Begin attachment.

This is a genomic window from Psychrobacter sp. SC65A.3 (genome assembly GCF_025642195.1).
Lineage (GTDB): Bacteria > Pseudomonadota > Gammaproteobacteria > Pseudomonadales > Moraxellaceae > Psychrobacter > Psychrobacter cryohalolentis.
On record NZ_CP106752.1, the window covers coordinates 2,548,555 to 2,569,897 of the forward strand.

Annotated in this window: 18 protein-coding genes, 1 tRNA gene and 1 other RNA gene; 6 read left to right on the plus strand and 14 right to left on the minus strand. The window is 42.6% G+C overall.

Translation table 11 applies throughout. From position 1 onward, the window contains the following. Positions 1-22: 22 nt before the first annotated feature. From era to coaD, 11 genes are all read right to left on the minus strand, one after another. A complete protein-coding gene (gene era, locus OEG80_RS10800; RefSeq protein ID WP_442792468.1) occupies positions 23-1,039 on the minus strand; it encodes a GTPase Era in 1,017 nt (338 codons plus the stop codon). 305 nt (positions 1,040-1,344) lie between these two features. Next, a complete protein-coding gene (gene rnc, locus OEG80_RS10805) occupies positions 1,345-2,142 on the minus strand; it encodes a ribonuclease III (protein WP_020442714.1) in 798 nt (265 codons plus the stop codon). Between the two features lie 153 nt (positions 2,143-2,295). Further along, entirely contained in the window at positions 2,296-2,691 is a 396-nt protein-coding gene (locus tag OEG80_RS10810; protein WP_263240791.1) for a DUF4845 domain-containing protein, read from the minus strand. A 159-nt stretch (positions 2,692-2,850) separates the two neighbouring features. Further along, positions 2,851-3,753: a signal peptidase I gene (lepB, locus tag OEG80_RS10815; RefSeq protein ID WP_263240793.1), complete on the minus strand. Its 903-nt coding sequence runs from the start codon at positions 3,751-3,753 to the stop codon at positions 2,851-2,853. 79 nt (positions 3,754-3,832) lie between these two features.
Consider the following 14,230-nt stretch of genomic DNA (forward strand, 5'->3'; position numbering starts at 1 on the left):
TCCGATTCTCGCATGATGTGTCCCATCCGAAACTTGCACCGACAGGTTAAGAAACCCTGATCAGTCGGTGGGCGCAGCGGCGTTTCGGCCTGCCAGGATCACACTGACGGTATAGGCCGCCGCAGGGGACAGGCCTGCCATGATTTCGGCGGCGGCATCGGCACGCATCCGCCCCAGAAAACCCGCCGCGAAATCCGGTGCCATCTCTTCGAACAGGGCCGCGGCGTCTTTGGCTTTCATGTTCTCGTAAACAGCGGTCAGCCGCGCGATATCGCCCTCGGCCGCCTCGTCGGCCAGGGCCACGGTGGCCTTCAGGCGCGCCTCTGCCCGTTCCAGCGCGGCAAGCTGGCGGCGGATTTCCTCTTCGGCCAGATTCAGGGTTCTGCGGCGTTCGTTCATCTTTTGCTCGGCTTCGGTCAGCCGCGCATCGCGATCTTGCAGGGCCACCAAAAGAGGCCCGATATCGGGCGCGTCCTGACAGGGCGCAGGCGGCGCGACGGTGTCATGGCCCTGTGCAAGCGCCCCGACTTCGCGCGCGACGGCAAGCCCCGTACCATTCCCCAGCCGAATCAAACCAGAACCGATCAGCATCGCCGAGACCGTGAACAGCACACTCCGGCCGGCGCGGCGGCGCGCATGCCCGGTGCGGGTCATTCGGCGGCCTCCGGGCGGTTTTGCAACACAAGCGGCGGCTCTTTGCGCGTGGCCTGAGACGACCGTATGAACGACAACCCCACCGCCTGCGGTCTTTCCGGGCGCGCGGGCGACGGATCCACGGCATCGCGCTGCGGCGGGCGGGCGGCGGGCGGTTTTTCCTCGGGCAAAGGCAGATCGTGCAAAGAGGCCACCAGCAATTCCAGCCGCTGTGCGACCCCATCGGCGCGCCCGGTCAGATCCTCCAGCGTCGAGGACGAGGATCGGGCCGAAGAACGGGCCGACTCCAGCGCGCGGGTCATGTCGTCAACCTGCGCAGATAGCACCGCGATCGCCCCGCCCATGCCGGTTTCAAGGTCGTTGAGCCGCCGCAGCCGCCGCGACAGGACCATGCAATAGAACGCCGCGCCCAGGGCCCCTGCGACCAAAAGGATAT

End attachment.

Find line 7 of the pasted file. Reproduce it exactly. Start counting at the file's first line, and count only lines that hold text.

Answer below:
TCCGATTCTCGCATGATGTGTCCCATCCGAAACTTGCACCGACAGGTTAAGAAACCCTGATCAGTCGGTGGGCGCAGCGGCGTTTCGGCCTGCCAGGATCACACTGACGGTATAGGCCGCCGCAGGGGACAGGCCTGCCATGATTTCGGCGGCGGCATCGGCACGCATCCGCCCCAGAAAACCCGCCGCGAAATCCGGTGCCATCTCTTCGAACAGGGCCGCGGCGTCTTTGGCTTTCATGTTCTCGTAAACAGCGGTCAGCCGCGCGATATCGCCCTCGGCCGCCTCGTCGGCCAGGGCCACGGTGGCCTTCAGGCGCGCCTCTGCCCGTTCCAGCGCGGCAAGCTGGCGGCGGATTTCCTCTTCGGCCAGATTCAGGGTTCTGCGGCGTTCGTTCATCTTTTGCTCGGCTTCGGTCAGCCGCGCATCGCGATCTTGCAGGGCCACCAAAAGAGGCCCGATATCGGGCGCGTCCTGACAGGGCGCAGGCGGCGCGACGGTGTCATGGCCCTGTGCAAGCGCCCCGACTTCGCGCGCGACGGCAAGCCCCGTACCATTCCCCAGCCGAATCAAACCAGAACCGATCAGCATCGCCGAGACCGTGAACAGCACACTCCGGCCGGCGCGGCGGCGCGCATGCCCGGTGCGGGTCATTCGGCGGCCTCCGGGCGGTTTTGCAACACAAGCGGCGGCTCTTTGCGCGTGGCCTGAGACGACCGTATGAACGACAACCCCACCGCCTGCGGTCTTTCCGGGCGCGCGGGCGACGGATCCACGGCATCGCGCTGCGGCGGGCGGGCGGCGGGCGGTTTTTCCTCGGGCAAAGGCAGATCGTGCAAAGAGGCCACCAGCAATTCCAGCCGCTGTGCGACCCCATCGGCGCGCCCGGTCAGATCCTCCAGCGTCGAGGACGAGGATCGGGCCGAAGAACGGGCCGACTCCAGCGCGCGGGTCATGTCGTCAACCTGCGCAGATAGCACCGCGATCGCCCCGCCCATGCCGGTTTCAAGGTCGTTGAGCCGCCGCAGCCGCCGCGACAGGACCATGCAATAGAACGCCGCGCCCAGGGCCCCTGCGACCAAAAGGATAT